I'm finding myself going to the TV.  To a show called Pose, which is on FX Sundays 9 PM.  It is an incredible thing to behold:  a reenactment and gorgeous aggrandizement of a time, in the late 1980s, when disadvantaged, working-class people took control of whatever they could take control of, and found a way out of the black-hole of their era by creating a rainbow path to beauty, irony and cold-hard revenge through fashion and art and kindness to each other.  Pose is about drag balls created and performed in crumbling theaters in NYC, where groups, or houses, of like-minded folks transform daily life into deluxe versions and revisions of what could and should be.  Mostly comprised of African American and Hispanic gay and trans people, these houses become families, and these families become legends through competitions based on categories like Dynasty and executive realness, and at the end of each night beautiful and victorious drag-queens leave with wagons full of trophies.

It's all about hope.  "Hope," of course is a complicated and sometimes even meaningless 4-letter word now, and it's losing, well, its hopefulness, even as I write.  Pose concentrates on a parallel late-80s era of about-to-be-hopelessness, not only when drag culture was finding a way to nourish and grow itself into Rupaul-ian heights, but also when you-know-who was building those towers and opening those now defunct casinos.  Like Athena sprouting from the head of Zeus, our Pennywise-in-Chief has sprouted from the spleen of Ronald Reagan, a gasbag god using Reagan-era bromides to finally cut to the chase, conservatism-wise:  hate, pure and simple, without any of that twinkly-eyed "City on the Hill" bullshit.  And Pose examines that stuff too, so that we can see a world in which the elite control the conversation and yet the powerless become the norm.  That's where the hope comes in for me: witnessing all that glorious drag-queen effort in creating a world where everyone can feel free to roam and strut and pout and preen and know there is another place to get to, to flourish, beyond that goddamn black-hole.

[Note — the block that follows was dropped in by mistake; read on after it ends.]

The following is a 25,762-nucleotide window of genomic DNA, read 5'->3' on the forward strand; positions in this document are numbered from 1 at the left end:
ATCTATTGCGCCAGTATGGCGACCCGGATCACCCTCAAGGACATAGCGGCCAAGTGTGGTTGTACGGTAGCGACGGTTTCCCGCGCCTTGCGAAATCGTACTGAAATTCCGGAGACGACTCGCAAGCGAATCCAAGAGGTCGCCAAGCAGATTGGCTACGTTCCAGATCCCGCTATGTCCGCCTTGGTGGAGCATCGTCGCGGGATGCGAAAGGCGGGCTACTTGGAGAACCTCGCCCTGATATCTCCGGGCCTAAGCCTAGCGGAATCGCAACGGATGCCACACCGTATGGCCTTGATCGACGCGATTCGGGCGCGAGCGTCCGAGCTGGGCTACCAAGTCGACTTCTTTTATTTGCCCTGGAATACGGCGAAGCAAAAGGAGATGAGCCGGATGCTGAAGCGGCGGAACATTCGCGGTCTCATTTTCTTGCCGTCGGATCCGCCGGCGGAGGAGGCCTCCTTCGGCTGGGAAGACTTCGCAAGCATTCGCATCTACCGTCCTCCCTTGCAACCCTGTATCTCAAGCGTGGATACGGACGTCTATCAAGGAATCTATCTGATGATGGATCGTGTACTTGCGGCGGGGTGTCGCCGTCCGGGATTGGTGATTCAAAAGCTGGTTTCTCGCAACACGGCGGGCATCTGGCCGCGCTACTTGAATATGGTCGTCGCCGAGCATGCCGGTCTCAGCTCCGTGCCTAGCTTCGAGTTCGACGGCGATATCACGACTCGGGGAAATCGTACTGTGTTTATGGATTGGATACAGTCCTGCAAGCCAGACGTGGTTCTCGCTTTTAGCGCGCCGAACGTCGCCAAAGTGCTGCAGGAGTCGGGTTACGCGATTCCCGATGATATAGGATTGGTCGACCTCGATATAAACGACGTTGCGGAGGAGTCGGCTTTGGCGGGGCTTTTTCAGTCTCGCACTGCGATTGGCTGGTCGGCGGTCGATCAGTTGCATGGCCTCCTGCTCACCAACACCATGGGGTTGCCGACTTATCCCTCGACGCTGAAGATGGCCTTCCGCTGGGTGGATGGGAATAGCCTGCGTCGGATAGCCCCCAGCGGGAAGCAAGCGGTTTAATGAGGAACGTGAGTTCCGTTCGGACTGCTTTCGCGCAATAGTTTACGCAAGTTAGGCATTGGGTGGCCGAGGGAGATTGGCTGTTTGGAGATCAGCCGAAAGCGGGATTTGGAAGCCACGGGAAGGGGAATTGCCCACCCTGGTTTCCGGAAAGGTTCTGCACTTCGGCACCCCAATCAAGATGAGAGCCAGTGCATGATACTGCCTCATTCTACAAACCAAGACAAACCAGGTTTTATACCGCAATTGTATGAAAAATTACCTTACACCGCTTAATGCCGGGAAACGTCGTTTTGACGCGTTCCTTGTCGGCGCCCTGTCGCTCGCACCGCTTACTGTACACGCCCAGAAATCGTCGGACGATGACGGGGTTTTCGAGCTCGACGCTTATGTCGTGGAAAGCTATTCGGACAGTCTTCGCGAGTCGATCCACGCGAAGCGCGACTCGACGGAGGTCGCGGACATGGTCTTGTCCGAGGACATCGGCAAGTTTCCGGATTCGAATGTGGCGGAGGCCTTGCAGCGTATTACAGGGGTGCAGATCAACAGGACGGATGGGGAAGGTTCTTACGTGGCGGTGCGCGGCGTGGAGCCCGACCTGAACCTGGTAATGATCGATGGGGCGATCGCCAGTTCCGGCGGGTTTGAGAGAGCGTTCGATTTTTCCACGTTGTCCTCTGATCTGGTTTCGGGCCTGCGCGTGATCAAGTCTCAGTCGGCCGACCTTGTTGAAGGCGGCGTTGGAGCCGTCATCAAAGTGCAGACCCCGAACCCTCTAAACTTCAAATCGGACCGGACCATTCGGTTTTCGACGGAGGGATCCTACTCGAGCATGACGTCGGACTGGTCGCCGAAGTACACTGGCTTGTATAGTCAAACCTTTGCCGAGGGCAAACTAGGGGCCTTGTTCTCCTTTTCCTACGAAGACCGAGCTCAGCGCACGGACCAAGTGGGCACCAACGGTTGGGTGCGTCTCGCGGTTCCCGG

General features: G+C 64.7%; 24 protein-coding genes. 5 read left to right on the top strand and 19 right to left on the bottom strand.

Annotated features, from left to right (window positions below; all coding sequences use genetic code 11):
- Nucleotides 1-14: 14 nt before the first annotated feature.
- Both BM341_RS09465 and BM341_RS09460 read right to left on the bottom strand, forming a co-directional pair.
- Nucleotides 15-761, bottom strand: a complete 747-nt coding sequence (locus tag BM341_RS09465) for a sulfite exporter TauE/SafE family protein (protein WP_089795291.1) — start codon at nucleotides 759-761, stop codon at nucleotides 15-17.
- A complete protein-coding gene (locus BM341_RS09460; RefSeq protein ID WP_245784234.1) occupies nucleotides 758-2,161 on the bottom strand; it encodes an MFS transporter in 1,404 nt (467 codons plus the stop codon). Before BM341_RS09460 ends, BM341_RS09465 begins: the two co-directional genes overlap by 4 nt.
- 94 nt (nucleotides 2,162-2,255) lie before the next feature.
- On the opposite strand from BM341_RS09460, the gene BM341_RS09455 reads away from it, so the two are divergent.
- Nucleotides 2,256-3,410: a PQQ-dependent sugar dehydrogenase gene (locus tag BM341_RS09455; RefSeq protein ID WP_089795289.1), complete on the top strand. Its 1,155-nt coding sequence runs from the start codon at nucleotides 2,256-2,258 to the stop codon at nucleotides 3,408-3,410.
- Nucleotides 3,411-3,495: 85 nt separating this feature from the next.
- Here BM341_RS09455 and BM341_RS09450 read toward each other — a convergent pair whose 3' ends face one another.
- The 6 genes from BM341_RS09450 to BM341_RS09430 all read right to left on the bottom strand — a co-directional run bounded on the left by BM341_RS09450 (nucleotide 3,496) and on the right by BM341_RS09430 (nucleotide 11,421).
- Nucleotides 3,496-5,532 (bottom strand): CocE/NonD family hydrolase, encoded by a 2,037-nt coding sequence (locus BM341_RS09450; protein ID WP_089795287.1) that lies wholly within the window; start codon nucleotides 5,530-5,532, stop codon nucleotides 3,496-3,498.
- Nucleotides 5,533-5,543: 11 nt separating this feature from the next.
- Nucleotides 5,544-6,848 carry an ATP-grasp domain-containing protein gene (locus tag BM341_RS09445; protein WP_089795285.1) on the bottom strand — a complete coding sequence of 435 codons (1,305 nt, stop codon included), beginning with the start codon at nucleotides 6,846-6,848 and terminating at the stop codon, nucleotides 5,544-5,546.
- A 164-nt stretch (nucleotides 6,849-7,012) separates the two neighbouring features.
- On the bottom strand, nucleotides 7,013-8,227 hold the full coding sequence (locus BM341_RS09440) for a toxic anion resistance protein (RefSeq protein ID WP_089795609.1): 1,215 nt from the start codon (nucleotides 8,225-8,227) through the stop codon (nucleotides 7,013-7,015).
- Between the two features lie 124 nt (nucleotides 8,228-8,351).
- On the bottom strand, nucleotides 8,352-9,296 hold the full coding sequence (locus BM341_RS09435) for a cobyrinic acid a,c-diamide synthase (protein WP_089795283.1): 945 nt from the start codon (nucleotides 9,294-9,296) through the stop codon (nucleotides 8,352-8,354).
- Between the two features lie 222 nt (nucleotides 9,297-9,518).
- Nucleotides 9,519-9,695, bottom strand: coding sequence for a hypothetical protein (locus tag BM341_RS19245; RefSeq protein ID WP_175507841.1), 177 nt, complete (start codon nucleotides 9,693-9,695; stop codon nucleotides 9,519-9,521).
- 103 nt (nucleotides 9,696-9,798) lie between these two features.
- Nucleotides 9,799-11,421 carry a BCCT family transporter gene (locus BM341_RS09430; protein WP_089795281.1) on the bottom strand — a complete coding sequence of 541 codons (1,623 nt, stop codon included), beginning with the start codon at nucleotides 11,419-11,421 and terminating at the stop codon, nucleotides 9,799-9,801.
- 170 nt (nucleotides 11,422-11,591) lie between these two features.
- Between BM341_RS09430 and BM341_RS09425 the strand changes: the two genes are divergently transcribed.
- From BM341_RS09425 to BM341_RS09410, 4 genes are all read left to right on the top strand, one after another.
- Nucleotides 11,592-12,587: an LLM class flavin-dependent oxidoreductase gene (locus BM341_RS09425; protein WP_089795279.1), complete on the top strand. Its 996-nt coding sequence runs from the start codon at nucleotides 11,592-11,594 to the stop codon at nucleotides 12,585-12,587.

All with a Ryan-Murphy eye on style and stylishness, reverberating with the disco evangelism of Diana Ross and Sylvester and the like.  The look of the show is reality once or twice removed, with silky, sulky lighting and the icy loneliness of the streets dissolving into the purple heat and light of the balls.  Pose is the thirtysomething for this era, a zeitgeisty, high-end, hour-long drama that transcends its pop status by embracing its characters and finding authenticity beyond its initial demography.

Jennie Livington's Paris Is Burning is the ur-text of course.  She's even a consultant on Pose.  But Murphy uses Paris Is Burning's cinema-verite as a jumping-off point into a dream-world and a reality that intermingle without losing the power of either one.  The very first scene in the pilot lets us watch as the House of Abundance clan mops up historical costumes from the Metropolitan at closing time, and then after the caper wearing these items to a ball.  It is the very essence of taking back the power, done with enough of a lighthearted sarcasm and love to make it all seem breezy and triumphant.  That's Pose.

I love every character on this show and every moment and setting they inhabit.  While there's quite a bit of melodrama, there's never camp, except in the climate-controlled environments created by the queens and their houses.  It's a prime-time soap as church, as manifesto, as a form of transcendence and survival.  Every character in Pose is necessary, vital and real.  Especially now.  I've never considered a TV show as such a necessity before.  Watching it is becoming my way out of both rabbit- and black-holes.  It is a retreat in the right direction.